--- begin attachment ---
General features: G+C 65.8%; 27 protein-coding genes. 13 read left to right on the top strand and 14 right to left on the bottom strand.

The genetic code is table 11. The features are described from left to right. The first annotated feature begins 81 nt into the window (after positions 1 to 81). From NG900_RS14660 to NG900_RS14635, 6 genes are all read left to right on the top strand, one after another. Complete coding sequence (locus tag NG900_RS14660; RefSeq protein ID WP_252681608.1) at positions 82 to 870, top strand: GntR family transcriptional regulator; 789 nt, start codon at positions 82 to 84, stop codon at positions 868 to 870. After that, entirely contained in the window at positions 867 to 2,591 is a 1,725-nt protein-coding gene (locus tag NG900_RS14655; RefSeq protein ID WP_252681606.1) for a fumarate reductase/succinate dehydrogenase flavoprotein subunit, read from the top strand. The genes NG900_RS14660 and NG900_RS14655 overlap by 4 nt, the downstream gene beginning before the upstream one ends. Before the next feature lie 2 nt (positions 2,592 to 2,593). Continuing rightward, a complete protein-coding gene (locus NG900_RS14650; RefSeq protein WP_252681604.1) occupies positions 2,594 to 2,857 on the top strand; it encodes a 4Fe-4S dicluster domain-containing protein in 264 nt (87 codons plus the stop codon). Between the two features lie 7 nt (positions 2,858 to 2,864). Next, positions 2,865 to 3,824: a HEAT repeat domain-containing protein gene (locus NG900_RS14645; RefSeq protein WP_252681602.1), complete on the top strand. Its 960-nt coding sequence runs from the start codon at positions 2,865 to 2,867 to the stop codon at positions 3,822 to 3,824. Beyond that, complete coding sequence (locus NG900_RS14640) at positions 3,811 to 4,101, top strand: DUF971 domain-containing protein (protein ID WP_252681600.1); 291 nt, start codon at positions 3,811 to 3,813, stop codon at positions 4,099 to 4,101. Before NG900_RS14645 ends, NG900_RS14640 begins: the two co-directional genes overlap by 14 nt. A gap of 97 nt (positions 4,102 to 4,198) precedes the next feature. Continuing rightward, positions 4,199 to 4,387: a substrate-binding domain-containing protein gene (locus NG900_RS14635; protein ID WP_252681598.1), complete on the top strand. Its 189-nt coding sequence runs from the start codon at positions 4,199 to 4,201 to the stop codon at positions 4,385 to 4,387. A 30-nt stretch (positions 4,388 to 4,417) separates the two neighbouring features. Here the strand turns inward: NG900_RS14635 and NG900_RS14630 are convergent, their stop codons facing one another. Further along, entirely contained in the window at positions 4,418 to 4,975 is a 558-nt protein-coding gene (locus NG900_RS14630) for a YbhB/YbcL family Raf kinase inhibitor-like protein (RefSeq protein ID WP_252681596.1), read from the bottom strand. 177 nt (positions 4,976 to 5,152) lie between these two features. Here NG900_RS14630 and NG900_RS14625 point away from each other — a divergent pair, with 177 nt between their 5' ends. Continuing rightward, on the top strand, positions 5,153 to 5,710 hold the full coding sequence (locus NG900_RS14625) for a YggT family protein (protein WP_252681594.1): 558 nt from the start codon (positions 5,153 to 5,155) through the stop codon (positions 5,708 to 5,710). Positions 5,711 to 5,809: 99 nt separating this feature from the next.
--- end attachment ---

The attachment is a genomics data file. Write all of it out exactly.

General features: G+C 65.8%; 27 protein-coding genes. 13 read left to right on the top strand and 14 right to left on the bottom strand.

The genetic code is table 11. The features are described from left to right. The first annotated feature begins 81 nt into the window (after positions 1 to 81). From NG900_RS14660 to NG900_RS14635, 6 genes are all read left to right on the top strand, one after another. Complete coding sequence (locus tag NG900_RS14660; RefSeq protein ID WP_252681608.1) at positions 82 to 870, top strand: GntR family transcriptional regulator; 789 nt, start codon at positions 82 to 84, stop codon at positions 868 to 870. After that, entirely contained in the window at positions 867 to 2,591 is a 1,725-nt protein-coding gene (locus tag NG900_RS14655; RefSeq protein ID WP_252681606.1) for a fumarate reductase/succinate dehydrogenase flavoprotein subunit, read from the top strand. The genes NG900_RS14660 and NG900_RS14655 overlap by 4 nt, the downstream gene beginning before the upstream one ends. Before the next feature lie 2 nt (positions 2,592 to 2,593). Continuing rightward, a complete protein-coding gene (locus NG900_RS14650; RefSeq protein WP_252681604.1) occupies positions 2,594 to 2,857 on the top strand; it encodes a 4Fe-4S dicluster domain-containing protein in 264 nt (87 codons plus the stop codon). Between the two features lie 7 nt (positions 2,858 to 2,864). Next, positions 2,865 to 3,824: a HEAT repeat domain-containing protein gene (locus NG900_RS14645; RefSeq protein WP_252681602.1), complete on the top strand. Its 960-nt coding sequence runs from the start codon at positions 2,865 to 2,867 to the stop codon at positions 3,822 to 3,824. Beyond that, complete coding sequence (locus NG900_RS14640) at positions 3,811 to 4,101, top strand: DUF971 domain-containing protein (protein ID WP_252681600.1); 291 nt, start codon at positions 3,811 to 3,813, stop codon at positions 4,099 to 4,101. Before NG900_RS14645 ends, NG900_RS14640 begins: the two co-directional genes overlap by 14 nt. A gap of 97 nt (positions 4,102 to 4,198) precedes the next feature. Continuing rightward, positions 4,199 to 4,387: a substrate-binding domain-containing protein gene (locus NG900_RS14635; protein ID WP_252681598.1), complete on the top strand. Its 189-nt coding sequence runs from the start codon at positions 4,199 to 4,201 to the stop codon at positions 4,385 to 4,387. A 30-nt stretch (positions 4,388 to 4,417) separates the two neighbouring features. Here the strand turns inward: NG900_RS14635 and NG900_RS14630 are convergent, their stop codons facing one another. Further along, entirely contained in the window at positions 4,418 to 4,975 is a 558-nt protein-coding gene (locus NG900_RS14630) for a YbhB/YbcL family Raf kinase inhibitor-like protein (RefSeq protein ID WP_252681596.1), read from the bottom strand. 177 nt (positions 4,976 to 5,152) lie between these two features. Here NG900_RS14630 and NG900_RS14625 point away from each other — a divergent pair, with 177 nt between their 5' ends. Continuing rightward, on the top strand, positions 5,153 to 5,710 hold the full coding sequence (locus NG900_RS14625) for a YggT family protein (protein WP_252681594.1): 558 nt from the start codon (positions 5,153 to 5,155) through the stop codon (positions 5,708 to 5,710). Positions 5,711 to 5,809: 99 nt separating this feature from the next.